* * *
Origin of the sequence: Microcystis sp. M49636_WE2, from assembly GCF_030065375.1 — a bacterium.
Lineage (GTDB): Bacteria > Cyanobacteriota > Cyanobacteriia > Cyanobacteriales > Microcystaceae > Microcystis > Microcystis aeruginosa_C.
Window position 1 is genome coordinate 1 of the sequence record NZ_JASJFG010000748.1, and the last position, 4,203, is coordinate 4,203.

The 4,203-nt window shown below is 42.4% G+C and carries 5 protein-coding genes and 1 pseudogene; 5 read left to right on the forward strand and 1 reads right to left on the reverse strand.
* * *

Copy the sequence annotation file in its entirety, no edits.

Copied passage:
Origin of the sequence: Microcystis sp. M49636_WE2, from assembly GCF_030065375.1 — a bacterium.
Lineage (GTDB): Bacteria > Cyanobacteriota > Cyanobacteriia > Cyanobacteriales > Microcystaceae > Microcystis > Microcystis aeruginosa_C.
Window position 1 is genome coordinate 1 of the sequence record NZ_JASJFG010000748.1, and the last position, 4,203, is coordinate 4,203.

The 4,203-nt window shown below is 42.4% G+C and carries 5 protein-coding genes and 1 pseudogene; 5 read left to right on the forward strand and 1 reads right to left on the reverse strand.